How Important Is Quality Education?

How Important Is Quality Education?

Quality Education was voted among 160,000+ young people as the most burning issue globally says YouthSpeak Global Report 2016 (1) run by AIESEC in 2016. Why is that?

“Education is the most powerful weapon which you can use to change the world,” said Nelson Mandela (2), and it seems like the world agrees with this narrative. Why is it still among the Sustainable Development Goals for 2030 even though we all have agreed on its importance for a while now?

Unfortunately, there are some serious issues around the globe when we talk about the Quality of Education and its current state. I have some numbers for you to meditate on below. Some statistics to learn about the current state of Quality Education all over the world based on SDG 4 Targets (3) follow:

  • 4.1 Free, equitable access to quality education at primary and secondary schools:

“The total (out of school number) includes 64 million children of primary school age, 61 million of lower secondary school age and 138 million of upper secondary age.” (4)

Let alone the moral issues of competing for work in our soon to be AI-controlled future, how can those kids have any chance in the drastically changing external environment of modern life?

  • 4.2 Access to quality early childhood development, care and pre-primary education:

“… more than 200 million children under 5 years fail to reach their potential in cognitive development because of poverty, poor health and nutrition, and deficient care.” (5)

Can we replace a missing step of early development in their lives until later on? With higher odds than others, they are doomed to fail in school and life.

  • 4.3 Access for all women and men to affordable and quality education:

“Limited access to educational opportunities in the past has left 774 million adults lacking basic literacy skills, of whom about two in every three are women.” (6)

How can they stand a chance against the free/easy movements of the better-educated workforce due to globalization? Are they doomed to remain in the lower strata of societies?

  • 4.4 Increase the number of youth and adults who have relevant skills for employment:

On proficiency in computer skills, even among OECD countries, “only 5% of the population reached level three – those most proficient in computer-related activities.” (7)

While we have countries with completely digital e-governments and in some parts of the world with an entire C (connected)-generation already in adulthood, how can the vast majority of the world live in this rapidly changing technological environment, or even make decisions over the unforeseeable future, if many of them do not even know how to turn on a computer or perform basic computer tasks like writing an email or using a touchpad?

  • 4.5 Eliminate inequalities including gender, persons with disabilities, indigenous peoples and children in vulnerable situations:

One billion people are “living with a disability in the world, out of which 10% are children.” (8)

How many of them can get access to schools? In the developing world, 9 out of 10 children with disabilities never get basic education (8). Why are we marginalizing them, even more so as their physical health makes it a must to care for them?

  • 4.6 Achieve literacy and numeracy:

171 countries out of 197 are having illiterate citizens. (9)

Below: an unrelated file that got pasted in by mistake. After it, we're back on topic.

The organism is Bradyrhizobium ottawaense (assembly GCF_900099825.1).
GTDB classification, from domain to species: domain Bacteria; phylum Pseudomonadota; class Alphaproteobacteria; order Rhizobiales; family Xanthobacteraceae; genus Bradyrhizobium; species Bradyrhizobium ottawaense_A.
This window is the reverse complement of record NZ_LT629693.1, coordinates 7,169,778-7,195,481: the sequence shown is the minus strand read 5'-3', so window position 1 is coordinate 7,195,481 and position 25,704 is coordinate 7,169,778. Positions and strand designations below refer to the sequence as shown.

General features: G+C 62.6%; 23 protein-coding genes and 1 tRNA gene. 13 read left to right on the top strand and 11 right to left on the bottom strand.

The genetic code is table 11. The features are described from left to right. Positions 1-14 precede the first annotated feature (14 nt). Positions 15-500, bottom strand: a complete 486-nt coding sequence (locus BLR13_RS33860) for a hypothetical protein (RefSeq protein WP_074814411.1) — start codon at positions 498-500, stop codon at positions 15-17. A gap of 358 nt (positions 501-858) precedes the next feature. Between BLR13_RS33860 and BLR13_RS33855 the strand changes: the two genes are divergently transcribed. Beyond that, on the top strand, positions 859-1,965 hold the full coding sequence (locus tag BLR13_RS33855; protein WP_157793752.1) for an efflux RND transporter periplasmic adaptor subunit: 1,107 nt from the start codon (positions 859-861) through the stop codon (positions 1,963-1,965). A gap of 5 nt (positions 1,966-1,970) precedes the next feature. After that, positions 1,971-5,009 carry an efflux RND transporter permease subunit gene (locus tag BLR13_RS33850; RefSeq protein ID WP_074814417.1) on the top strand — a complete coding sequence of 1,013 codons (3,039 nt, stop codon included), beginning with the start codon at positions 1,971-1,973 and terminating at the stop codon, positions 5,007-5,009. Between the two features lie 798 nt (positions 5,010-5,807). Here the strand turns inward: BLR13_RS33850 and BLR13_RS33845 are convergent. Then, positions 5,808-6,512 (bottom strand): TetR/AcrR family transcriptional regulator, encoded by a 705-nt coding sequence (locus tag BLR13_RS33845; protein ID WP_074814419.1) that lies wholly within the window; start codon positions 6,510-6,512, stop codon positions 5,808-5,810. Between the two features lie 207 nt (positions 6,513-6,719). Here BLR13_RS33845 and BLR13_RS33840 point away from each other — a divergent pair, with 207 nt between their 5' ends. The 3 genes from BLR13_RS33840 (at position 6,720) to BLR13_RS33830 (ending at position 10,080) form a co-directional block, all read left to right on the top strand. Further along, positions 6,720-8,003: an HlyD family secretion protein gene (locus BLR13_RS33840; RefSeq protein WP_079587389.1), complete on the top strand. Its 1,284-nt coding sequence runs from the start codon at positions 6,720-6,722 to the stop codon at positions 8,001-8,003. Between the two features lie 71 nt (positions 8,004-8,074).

How can you educate and provide access to information or digital solutions for those who cannot even read or count?

We are the privileged ones, who can independently open this digital platform and read this article, and many more we can access online. Can you imagine your life without free access to such information? Or accessing it without having studied the education you did? How different would your life be, and what consequences would your family face? Do not even start to think about your near-future relevance on this planet concerning the rapid increase in the use of infotech and biotech!

With that in mind, read the last target and sense your responsibility to make the world a better place:

  • 4.7 By 2030, ensure that all learners acquire the knowledge and skills needed to promote sustainable development, including, among others, through education for sustainable development and sustainable lifestyles, human rights, gender equality, promotion of a culture of peace and non-violence, global citizenship and appreciation of cultural diversity and culture’s contribution to sustainable development.

Calls to Action:

  1. Read more on the Sustainable Development Knowledge Platform.
  2. Discuss the following topic with your sympathizers: How would our world change if we were to reach all SDG 4 targets? What are the consequences of the lack of Quality Education to those who have no access to it? How come we understand the importance of SDG 4, but still have giant gaps in delivering its targets?
  3. Find a project and reach out to the host entity to support them with advice or funds to deliver it, especially West African entities as there is an urgent need to provide SDG-related changes there.
  4. Sponsor and motivate someone in your world to take on a Global Volunteer project with AIESEC. I suggest Creative Mind in the Benin Republic.

– Krisztina Kapuvari

  1. YouthSpeak Global Report 2016 (Page 31)
  2. Education Quotes
  3. Sustainable Development Knowledge Platform SDG 4 Targets
  4. Out-Of-School Children and Youth
  5. Early Childhood Development Is Essential to Delivering the SDGs
  6. Global Report on Adult Learning and Education (Page 19)
  7. The Four Levels of Computer Skills, and the Surprising Number of Adults Who Fall Short
  8. Children With Disabilities Face the Longest Road to Education
  9. List of Countries by Literacy Rate

The opinions expressed by the author and those providing comments are theirs alone and do not necessarily reflect the views of #WAYSWF.

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